Argentina loves a good party and it seems this is never more true than on New Years Eve. My own experience celebrating New Years in Argentina will remain one of my most memorable ever, but I wanted to know how typical Argentinians celebrate as well. The experts over at Wanderlust Expediciones let me know that my night of revelry so many years ago is pretty typical of the jubilant celebrations had all over the country.
While Christmas is a pretty chilled out, family affair, for Argentinians, New Year’s Eve is all about painting the town red. Our friend, Hebe, over at Wanderlust explained that New Year’s is a family celebration, but also a friend celebration. I know, it kind of melted my heart a little bit too. And while there are no formal traditions to celebrate the holiday across the country, there are a few informal traditions you’d see anywhere in the country.
All over the country, on New Year’s Eve, people eat dried fruits and nuts during the day. This makes a lot more sense further south, like in Patagonia or Tierra del Fuego, but summer in most of the country is fairly hot so this tradition of eating wintery foods is a bit amusing. This warm weather makes going out on the town pretty appealing (at least more so than donning clunky sorrels and puffy coats like we’ll be doing in Montana) as well.
Most Argentinians celebrate with a special dinner at a friend’s house then go out on the town later (think, post-midnight). Also, since it’s summer, a lot of Buenos Aires residents will be out of town so the city’s a bit less crowded than usual. Not all restaurants are open though, so you’ll definitely still need for reservations at one of the open restaurants. Elsewhere in the country, people tend to stick around more during the summer months. So, early in the night definitely calmer and your meal will be less crazy than trying to get a table in NYC over the holiday.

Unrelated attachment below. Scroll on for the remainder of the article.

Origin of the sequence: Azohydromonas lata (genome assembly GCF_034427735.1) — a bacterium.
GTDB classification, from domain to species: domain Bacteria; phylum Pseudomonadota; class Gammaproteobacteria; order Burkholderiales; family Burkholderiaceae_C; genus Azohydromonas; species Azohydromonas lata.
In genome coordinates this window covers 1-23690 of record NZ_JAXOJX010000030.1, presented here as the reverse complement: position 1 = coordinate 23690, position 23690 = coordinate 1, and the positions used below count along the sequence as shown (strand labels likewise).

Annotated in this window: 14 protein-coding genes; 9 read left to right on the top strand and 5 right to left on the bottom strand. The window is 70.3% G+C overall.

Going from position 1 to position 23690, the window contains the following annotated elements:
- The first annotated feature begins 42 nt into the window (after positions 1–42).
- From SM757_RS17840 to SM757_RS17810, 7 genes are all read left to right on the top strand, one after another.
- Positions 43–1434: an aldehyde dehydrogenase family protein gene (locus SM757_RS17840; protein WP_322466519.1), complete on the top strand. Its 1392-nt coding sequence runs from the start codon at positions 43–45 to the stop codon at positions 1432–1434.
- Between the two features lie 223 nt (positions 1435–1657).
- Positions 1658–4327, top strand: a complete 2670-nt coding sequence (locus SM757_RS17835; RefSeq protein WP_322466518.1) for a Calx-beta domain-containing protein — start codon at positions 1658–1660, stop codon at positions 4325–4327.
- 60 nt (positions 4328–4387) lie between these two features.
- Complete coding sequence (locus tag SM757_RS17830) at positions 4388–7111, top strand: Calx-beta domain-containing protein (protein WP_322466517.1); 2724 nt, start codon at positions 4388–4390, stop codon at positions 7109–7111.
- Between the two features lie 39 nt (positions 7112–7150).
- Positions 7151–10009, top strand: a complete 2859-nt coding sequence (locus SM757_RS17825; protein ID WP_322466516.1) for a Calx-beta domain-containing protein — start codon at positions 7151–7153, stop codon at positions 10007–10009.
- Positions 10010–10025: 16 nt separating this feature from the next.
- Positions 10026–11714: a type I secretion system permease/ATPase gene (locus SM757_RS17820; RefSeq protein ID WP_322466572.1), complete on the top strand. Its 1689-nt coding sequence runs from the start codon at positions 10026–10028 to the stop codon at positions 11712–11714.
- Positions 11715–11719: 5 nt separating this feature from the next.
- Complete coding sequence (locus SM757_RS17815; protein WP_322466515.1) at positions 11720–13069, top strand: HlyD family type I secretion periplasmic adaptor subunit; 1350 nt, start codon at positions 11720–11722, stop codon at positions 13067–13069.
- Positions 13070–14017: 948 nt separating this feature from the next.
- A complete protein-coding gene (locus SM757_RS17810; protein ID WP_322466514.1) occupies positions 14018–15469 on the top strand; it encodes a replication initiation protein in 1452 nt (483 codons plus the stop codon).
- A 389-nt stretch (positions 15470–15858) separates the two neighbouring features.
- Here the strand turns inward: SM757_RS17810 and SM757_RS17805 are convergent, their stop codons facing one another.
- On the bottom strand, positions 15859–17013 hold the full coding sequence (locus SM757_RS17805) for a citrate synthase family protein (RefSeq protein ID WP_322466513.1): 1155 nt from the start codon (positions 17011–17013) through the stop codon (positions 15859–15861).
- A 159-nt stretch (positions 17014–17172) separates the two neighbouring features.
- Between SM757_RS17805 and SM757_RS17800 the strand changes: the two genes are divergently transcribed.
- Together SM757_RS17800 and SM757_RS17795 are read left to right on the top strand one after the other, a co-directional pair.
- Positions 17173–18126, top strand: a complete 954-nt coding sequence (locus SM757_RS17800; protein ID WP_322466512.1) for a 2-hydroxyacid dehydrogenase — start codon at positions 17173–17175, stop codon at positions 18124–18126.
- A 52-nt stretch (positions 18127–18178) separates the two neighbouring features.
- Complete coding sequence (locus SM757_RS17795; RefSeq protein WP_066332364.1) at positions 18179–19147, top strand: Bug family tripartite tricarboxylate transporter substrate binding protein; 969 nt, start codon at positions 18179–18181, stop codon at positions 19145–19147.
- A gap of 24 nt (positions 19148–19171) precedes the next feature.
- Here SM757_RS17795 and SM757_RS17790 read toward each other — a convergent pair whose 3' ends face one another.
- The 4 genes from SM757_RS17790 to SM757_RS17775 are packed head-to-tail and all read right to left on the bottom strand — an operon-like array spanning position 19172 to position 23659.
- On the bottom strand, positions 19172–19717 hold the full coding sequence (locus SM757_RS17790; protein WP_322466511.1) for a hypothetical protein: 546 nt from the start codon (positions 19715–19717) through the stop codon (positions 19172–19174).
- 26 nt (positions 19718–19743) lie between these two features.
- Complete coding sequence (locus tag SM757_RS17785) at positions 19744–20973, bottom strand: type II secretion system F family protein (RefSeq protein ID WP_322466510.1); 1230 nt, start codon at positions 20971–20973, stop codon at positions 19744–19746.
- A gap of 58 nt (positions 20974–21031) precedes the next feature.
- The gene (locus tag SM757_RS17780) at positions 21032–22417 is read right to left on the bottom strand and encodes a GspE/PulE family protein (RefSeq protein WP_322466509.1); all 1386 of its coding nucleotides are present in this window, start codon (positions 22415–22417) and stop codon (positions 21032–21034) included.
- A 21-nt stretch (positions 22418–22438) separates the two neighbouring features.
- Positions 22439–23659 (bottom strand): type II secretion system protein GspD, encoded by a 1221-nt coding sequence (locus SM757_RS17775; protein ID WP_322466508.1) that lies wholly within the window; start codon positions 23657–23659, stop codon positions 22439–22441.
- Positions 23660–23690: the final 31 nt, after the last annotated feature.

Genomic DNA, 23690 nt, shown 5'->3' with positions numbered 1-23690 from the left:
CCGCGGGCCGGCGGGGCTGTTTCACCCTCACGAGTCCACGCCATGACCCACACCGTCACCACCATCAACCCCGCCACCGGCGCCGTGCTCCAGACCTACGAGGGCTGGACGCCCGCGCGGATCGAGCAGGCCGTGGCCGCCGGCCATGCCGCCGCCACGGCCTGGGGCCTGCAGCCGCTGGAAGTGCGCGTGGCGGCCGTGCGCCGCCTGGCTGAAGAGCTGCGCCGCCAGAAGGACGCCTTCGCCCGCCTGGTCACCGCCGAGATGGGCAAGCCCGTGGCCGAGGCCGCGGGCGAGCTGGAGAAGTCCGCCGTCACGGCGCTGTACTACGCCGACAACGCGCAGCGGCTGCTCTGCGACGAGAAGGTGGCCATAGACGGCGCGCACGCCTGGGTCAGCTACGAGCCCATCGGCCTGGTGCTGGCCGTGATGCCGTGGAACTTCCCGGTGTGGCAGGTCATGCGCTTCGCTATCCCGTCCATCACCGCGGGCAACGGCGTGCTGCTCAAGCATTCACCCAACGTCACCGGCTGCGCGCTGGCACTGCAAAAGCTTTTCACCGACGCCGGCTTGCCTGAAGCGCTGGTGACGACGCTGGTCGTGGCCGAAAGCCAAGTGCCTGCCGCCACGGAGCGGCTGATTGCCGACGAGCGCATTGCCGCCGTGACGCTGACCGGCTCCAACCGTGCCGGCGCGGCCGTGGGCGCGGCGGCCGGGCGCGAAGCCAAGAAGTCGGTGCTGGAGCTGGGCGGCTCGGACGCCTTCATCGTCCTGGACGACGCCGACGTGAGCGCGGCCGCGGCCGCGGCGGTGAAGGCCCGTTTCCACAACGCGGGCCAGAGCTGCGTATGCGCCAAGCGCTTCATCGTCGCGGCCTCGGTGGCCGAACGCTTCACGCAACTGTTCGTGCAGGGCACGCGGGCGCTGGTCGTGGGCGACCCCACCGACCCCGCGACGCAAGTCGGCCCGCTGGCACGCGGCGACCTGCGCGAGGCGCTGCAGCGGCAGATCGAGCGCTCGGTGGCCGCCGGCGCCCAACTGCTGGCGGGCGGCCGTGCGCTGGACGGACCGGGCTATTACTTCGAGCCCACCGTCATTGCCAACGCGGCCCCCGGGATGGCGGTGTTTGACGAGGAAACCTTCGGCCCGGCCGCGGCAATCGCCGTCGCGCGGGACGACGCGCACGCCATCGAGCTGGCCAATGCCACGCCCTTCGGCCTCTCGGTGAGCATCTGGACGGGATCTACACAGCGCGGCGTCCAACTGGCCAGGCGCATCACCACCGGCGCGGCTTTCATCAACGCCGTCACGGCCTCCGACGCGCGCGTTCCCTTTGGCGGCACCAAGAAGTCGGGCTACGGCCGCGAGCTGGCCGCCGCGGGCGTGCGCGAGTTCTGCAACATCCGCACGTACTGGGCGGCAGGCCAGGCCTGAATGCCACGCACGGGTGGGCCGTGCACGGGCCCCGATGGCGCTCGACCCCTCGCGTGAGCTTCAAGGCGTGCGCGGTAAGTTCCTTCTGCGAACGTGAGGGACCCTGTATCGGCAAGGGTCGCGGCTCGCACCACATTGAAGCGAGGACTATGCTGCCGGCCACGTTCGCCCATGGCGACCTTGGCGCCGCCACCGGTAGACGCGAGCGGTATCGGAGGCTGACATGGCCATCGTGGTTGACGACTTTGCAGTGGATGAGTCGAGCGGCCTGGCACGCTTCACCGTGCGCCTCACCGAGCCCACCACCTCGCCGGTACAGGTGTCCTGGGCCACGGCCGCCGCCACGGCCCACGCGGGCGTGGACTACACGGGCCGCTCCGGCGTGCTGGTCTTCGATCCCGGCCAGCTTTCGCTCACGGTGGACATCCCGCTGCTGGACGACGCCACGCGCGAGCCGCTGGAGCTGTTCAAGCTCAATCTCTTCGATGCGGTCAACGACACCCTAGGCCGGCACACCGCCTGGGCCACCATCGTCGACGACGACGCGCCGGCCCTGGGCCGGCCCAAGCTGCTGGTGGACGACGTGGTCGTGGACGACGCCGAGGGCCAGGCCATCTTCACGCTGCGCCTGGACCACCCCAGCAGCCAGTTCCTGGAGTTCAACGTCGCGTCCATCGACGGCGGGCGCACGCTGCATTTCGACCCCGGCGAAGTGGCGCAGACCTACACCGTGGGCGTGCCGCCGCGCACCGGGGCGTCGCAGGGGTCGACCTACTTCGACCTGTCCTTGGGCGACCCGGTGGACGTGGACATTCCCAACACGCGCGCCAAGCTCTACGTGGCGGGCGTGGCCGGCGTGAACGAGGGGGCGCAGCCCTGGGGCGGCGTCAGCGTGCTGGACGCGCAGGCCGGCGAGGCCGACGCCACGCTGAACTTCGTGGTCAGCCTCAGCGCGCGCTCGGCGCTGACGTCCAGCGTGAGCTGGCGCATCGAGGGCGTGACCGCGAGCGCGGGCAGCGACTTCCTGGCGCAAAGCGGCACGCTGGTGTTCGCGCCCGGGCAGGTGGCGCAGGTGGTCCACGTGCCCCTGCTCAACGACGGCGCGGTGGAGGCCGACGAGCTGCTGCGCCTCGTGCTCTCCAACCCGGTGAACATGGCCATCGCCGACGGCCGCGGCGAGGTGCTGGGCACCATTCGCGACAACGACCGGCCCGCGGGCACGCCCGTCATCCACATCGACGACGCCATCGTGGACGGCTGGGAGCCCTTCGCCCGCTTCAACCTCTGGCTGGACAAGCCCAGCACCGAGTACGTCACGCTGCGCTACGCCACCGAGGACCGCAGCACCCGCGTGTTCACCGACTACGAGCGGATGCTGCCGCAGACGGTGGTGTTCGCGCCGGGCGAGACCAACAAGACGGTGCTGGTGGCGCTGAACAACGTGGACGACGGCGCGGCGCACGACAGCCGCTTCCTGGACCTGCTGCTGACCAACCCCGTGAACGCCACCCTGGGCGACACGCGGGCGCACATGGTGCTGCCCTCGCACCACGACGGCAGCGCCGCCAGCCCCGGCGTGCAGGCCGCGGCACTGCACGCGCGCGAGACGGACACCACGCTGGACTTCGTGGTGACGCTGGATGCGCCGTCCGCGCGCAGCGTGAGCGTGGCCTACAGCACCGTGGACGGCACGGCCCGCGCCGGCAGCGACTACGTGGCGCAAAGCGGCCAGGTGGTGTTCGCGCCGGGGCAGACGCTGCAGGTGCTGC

For tourists who aren’t used to eating dinner at 11 pm, you can make earlier dinner reservations and avoid the crowd. Many hotels and backpacker hostels host parties starting at foreigner-friendly times. These usually include a theme dinner and maybe a tango show to watch. English speakers in Buenos Aires should make use of the Time Out magazine’s restaurant suggestions and other party suggestions.
Lots of bigger towns will have a fireworks display at midnight and of course the capitol city really delivers on this front. Firework displays are biggest at Puerto Madero, but lots of people set off their own fireworks elsewhere throughout the city. The best part of celebrating New Year’s in Buenos Aires for me was watching fireworks over park in Recoleta, sharing sangria out of a bucket with an Argentine family and some traveling hippies. The mood and open spirit around was pretty contagious, but I couldn’t make it all the way until the nearby club’s opening hours.
Dance clubs or Boliches in Buenos Aires only open at 2 am and go past dawn – so make sure you’ve taken a nap earlier in the day if you plan on going out! This is when the locals come out and the dance floors get packed. The Puerto Madero, San Telmo and Palermo neighborhoods have everything from small peña to a multi-story club with international DJs. These clubs are typically more about dancing and less about getting wasted or being snooty, so even someone who avoids dance clubs will probably enjoy the scene in Buenos Aires.
Elsewhere in Argentina, firework displays and street parties are common to find. In the more touristy areas of El Calafate, Ushuaia, Puerto Madryn, Bariloche, and Mendoza you’re likely to find hotels and restaurants hosting New Year’s Parties. If you’re a bit more off-the-beaten-path locale, don’t be surprised if you get invited to a family’s dinner party or a sangria picnic in the park.
Looking to spend next New Year’s in Argentina? Let Detour plan your perfect Argentina adventure hiking in the Andes, strolling among penguins, or sipping wine in the countryside.